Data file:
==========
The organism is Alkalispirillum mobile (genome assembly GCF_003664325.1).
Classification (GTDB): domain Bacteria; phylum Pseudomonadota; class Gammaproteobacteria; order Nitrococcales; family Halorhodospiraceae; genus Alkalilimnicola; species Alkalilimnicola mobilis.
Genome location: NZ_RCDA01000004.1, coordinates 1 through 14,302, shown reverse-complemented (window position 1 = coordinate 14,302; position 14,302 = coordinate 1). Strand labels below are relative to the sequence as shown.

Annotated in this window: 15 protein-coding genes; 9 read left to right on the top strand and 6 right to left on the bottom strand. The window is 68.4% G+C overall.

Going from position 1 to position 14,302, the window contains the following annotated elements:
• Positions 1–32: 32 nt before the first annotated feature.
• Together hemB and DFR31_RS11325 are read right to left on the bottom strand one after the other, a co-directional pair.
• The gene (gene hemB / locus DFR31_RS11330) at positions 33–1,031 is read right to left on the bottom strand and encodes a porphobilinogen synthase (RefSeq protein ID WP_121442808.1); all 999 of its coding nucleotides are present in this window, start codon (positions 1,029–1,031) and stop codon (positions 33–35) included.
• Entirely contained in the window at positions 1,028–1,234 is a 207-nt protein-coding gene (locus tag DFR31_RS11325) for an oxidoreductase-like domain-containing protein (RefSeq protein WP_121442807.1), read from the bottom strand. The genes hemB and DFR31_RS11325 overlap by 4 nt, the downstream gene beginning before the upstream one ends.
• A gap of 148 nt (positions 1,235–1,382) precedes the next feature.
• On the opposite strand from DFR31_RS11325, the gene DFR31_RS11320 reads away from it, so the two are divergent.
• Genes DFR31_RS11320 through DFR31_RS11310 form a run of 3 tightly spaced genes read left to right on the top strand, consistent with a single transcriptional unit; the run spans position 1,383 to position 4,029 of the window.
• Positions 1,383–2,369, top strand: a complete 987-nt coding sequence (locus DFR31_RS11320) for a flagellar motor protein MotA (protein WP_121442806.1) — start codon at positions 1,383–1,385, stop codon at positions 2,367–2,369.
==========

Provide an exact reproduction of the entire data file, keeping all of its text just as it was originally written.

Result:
The organism is Alkalispirillum mobile (genome assembly GCF_003664325.1).
Classification (GTDB): domain Bacteria; phylum Pseudomonadota; class Gammaproteobacteria; order Nitrococcales; family Halorhodospiraceae; genus Alkalilimnicola; species Alkalilimnicola mobilis.
Genome location: NZ_RCDA01000004.1, coordinates 1 through 14,302, shown reverse-complemented (window position 1 = coordinate 14,302; position 14,302 = coordinate 1). Strand labels below are relative to the sequence as shown.

Annotated in this window: 15 protein-coding genes; 9 read left to right on the top strand and 6 right to left on the bottom strand. The window is 68.4% G+C overall.

Going from position 1 to position 14,302, the window contains the following annotated elements:
• Positions 1–32: 32 nt before the first annotated feature.
• Together hemB and DFR31_RS11325 are read right to left on the bottom strand one after the other, a co-directional pair.
• The gene (gene hemB / locus DFR31_RS11330) at positions 33–1,031 is read right to left on the bottom strand and encodes a porphobilinogen synthase (RefSeq protein ID WP_121442808.1); all 999 of its coding nucleotides are present in this window, start codon (positions 1,029–1,031) and stop codon (positions 33–35) included.
• Entirely contained in the window at positions 1,028–1,234 is a 207-nt protein-coding gene (locus tag DFR31_RS11325) for an oxidoreductase-like domain-containing protein (RefSeq protein WP_121442807.1), read from the bottom strand. The genes hemB and DFR31_RS11325 overlap by 4 nt, the downstream gene beginning before the upstream one ends.
• A gap of 148 nt (positions 1,235–1,382) precedes the next feature.
• On the opposite strand from DFR31_RS11325, the gene DFR31_RS11320 reads away from it, so the two are divergent.
• Genes DFR31_RS11320 through DFR31_RS11310 form a run of 3 tightly spaced genes read left to right on the top strand, consistent with a single transcriptional unit; the run spans position 1,383 to position 4,029 of the window.
• Positions 1,383–2,369, top strand: a complete 987-nt coding sequence (locus DFR31_RS11320) for a flagellar motor protein MotA (protein WP_121442806.1) — start codon at positions 1,383–1,385, stop codon at positions 2,367–2,369.